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Pop star Anastacia has undergone a double mastectomy after being diagnosed with breast cancer for the second time earlier this year.
The US singer, whose hits include I'm Outta Love, cancelled her planned European tour in February after the second diagnosis. She was first diagnosed with the disease in 2003.
Anastacia, 45, is in the final stages of recovery following her surgery, and said in a statement to fans that she wanted to bring attention to Breast Cancer Awareness Month, a cause "particularly close to my heart".
"It has been an intense journey but l am feeling great and ready to start the next chapter," she said. "Early detection has saved my life twice. I will continue to battle and lend my voice in anyway I can."
In May, film star Angelina Jolie announced that she had undergone a double mastectomy after learning that she had a 87% chance of developing breast cancer.
Anastacia's announcement follows a report from a leading cancer charity which says that up to 185,000 women could die from breast cancer by 2030 if action is not taken over critical research gaps.
A report by a leading cancer charity says up to 185,000 women could die from breast cancer by 2030 if action over critical research gaps is not taken.
Breast Cancer Campaign has identified ten fundamental research gaps where action is needed.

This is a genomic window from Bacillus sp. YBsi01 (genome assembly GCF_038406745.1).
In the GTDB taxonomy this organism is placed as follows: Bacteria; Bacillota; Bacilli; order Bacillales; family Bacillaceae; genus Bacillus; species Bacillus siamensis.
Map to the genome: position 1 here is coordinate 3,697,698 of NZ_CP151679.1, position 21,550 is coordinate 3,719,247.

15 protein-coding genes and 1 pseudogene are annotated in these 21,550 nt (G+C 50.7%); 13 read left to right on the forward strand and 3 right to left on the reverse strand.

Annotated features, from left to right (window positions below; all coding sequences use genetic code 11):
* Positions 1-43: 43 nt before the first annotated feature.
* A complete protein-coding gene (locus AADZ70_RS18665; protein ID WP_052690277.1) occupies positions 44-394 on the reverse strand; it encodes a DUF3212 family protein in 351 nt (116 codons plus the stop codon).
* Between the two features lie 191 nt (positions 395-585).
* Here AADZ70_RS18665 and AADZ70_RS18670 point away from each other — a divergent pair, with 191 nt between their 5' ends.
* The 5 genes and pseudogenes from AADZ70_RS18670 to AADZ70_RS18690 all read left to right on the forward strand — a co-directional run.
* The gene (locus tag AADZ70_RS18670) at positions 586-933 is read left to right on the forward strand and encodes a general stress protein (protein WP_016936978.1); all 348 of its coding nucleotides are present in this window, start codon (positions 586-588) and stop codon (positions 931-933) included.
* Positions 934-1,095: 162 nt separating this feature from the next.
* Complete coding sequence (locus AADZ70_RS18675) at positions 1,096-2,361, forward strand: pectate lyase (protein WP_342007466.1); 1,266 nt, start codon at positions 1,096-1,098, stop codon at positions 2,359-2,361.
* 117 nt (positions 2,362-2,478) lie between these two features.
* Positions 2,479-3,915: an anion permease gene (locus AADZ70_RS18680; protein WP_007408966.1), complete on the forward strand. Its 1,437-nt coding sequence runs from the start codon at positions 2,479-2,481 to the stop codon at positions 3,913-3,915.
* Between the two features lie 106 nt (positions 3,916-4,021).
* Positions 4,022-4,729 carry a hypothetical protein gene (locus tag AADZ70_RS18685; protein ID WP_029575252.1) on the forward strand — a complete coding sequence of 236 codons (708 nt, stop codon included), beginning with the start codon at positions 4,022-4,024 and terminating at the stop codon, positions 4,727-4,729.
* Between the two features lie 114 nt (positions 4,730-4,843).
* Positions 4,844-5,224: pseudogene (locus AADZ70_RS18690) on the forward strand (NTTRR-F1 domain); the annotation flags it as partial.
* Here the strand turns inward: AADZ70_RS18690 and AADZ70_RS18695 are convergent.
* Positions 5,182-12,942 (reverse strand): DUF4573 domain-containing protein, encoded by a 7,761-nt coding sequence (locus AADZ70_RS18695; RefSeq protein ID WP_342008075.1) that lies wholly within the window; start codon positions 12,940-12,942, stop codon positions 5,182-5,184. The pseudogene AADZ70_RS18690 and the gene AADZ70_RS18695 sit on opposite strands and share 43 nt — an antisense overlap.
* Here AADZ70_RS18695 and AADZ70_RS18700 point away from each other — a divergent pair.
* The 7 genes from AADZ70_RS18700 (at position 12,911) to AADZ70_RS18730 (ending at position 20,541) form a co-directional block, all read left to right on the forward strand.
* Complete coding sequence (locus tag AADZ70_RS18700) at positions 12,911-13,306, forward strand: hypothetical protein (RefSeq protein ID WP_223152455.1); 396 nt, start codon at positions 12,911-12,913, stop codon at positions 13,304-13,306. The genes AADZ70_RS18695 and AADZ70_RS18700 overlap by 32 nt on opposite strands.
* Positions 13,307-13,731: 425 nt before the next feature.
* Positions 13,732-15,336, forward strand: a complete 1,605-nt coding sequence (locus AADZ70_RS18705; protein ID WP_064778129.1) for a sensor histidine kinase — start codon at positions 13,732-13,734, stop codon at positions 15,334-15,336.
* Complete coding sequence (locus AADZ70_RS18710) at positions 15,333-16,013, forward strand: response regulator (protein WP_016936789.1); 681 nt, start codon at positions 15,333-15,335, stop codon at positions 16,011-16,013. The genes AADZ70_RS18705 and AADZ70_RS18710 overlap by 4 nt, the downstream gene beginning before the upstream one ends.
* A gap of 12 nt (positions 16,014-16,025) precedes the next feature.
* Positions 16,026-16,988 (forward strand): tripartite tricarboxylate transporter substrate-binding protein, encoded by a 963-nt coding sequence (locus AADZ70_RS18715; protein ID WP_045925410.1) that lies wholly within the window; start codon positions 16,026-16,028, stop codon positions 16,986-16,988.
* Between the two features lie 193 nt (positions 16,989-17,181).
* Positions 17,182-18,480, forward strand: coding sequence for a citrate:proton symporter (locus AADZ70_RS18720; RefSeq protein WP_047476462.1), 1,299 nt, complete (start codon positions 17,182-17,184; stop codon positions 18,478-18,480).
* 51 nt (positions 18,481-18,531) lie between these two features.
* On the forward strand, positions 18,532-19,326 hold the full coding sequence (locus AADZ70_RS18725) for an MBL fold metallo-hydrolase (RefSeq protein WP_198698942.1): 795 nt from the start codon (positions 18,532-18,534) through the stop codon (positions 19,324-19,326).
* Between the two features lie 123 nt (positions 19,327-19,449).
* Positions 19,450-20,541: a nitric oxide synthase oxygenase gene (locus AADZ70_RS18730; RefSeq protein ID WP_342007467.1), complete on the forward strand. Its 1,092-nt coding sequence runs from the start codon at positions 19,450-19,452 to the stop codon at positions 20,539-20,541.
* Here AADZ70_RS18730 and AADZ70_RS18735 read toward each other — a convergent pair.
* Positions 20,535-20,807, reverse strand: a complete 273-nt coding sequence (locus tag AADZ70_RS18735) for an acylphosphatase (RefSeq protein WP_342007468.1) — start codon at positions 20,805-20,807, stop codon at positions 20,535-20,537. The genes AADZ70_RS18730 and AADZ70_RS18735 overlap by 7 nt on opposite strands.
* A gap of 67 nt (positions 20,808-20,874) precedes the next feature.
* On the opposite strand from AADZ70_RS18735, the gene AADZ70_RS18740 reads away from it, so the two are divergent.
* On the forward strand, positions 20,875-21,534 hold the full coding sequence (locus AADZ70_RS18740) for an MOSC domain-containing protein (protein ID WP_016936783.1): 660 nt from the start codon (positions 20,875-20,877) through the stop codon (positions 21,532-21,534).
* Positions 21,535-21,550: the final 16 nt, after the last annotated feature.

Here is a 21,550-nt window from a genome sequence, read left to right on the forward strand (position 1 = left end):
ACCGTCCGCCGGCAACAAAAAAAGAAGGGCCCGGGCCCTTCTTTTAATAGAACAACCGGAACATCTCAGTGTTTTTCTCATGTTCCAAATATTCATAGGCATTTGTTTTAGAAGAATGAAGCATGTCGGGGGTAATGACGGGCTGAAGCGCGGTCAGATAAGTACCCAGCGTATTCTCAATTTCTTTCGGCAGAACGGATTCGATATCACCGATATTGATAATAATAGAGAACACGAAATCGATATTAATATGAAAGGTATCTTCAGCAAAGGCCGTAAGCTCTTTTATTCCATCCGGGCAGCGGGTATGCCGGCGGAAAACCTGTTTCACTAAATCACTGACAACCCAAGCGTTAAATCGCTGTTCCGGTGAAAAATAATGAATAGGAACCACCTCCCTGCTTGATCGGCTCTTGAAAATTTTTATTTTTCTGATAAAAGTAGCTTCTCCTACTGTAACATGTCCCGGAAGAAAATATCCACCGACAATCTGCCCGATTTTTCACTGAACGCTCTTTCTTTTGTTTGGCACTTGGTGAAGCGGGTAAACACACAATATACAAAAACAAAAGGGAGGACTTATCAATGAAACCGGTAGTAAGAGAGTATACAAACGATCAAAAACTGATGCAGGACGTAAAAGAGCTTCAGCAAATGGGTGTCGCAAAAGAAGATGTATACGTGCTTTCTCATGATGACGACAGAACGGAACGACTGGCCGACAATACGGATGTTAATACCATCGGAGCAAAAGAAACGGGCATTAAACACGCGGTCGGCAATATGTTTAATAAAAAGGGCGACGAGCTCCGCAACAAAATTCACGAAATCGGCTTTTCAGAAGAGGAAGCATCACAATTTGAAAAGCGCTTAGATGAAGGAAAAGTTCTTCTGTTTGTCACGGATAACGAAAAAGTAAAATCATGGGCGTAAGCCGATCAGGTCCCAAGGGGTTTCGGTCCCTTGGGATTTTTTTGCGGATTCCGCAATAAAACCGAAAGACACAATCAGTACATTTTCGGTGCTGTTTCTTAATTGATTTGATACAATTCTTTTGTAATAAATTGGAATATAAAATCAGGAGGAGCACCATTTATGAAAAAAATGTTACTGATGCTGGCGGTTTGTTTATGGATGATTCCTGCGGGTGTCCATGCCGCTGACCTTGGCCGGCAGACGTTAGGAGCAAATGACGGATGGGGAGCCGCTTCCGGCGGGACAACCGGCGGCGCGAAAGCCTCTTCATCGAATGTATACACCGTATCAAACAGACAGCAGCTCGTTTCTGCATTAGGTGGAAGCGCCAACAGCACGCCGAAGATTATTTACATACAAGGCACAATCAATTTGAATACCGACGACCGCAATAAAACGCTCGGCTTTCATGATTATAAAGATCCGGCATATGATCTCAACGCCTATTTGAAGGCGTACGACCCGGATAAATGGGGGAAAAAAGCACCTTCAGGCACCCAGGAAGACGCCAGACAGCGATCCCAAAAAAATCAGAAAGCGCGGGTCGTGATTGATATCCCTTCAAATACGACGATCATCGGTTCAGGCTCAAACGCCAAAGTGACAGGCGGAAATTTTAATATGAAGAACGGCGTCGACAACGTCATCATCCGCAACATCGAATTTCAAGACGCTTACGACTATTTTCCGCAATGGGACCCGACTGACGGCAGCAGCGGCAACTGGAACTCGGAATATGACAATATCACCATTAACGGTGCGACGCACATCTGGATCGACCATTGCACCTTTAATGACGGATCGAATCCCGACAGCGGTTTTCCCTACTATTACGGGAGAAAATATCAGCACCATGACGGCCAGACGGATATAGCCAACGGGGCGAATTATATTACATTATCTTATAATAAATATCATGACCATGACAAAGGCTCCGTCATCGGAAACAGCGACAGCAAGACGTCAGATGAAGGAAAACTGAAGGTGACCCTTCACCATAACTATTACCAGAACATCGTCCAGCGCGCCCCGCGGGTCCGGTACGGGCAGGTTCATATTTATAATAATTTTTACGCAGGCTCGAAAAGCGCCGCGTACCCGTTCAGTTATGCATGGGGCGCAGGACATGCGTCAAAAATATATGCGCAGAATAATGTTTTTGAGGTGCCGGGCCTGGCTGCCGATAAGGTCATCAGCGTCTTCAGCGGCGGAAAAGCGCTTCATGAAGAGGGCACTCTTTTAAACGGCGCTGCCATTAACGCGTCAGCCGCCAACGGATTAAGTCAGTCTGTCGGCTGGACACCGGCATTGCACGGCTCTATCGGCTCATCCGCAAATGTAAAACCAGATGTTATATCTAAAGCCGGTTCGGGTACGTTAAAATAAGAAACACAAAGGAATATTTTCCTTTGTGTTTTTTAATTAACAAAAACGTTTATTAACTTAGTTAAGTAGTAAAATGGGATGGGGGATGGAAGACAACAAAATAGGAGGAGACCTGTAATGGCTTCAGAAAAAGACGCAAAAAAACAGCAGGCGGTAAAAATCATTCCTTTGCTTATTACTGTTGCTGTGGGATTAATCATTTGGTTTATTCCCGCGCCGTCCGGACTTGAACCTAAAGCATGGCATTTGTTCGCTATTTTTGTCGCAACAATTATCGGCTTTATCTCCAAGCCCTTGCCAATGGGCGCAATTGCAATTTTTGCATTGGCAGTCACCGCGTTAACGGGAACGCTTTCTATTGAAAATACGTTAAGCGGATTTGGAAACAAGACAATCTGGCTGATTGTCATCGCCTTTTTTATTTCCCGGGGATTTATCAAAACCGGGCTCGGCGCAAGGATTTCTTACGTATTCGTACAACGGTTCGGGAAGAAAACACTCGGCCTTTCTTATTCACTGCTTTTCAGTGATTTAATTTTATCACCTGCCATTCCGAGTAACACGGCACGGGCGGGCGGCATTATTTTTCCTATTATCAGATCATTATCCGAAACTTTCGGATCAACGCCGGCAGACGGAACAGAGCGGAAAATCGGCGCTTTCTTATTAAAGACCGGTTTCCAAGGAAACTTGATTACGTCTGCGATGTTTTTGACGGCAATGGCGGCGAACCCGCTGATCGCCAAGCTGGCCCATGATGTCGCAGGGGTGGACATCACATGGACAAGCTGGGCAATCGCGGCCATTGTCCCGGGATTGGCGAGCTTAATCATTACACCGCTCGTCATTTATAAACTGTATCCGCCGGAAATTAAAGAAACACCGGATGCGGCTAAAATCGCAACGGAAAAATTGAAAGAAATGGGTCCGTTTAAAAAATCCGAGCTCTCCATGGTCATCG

The report also claims that breast cancer can be "overcome" by 2050 if its recommendations are followed.
Early diagnosis of breast cancer is the "key to saving lives" of those battling the disease, said leading health campaigner.
Breakthrough Breast Cancer's head of public health, Eluned Hughes, was speaking as part of a campaign to get women to check their breasts regularly.
Just under a third of mothers have not spoken to their daughters about breast cancer or explained how to spot the symptoms, data has shown.
Beauty company Avon found almost 31% have never spoken with their daughters about breast cancer.
The five most common signs of breast cancer are:
- A lump
- A change to skin texture
- A rash or crusting
- A change in appearance of the nipple
- Nipple discharge
Almost half of women do not check their breasts regularly for possible cancerous tumours, a poll conducted by Breakthrough Breast Cancer suggests.
Most cases of the disease are found by women noticing unusual changes in their breasts but 45% do not check themselves on a regular basis, according to the survey.
Only 9% felt "very confident" they would notice a change when checking their breasts, according to the poll which was conducted on 1,000 women from across the UK.
Some 6% of respondents could identify five or more common symptoms of the disease without any prompting but when presented with a list, 75% were able to correctly pick five symptoms.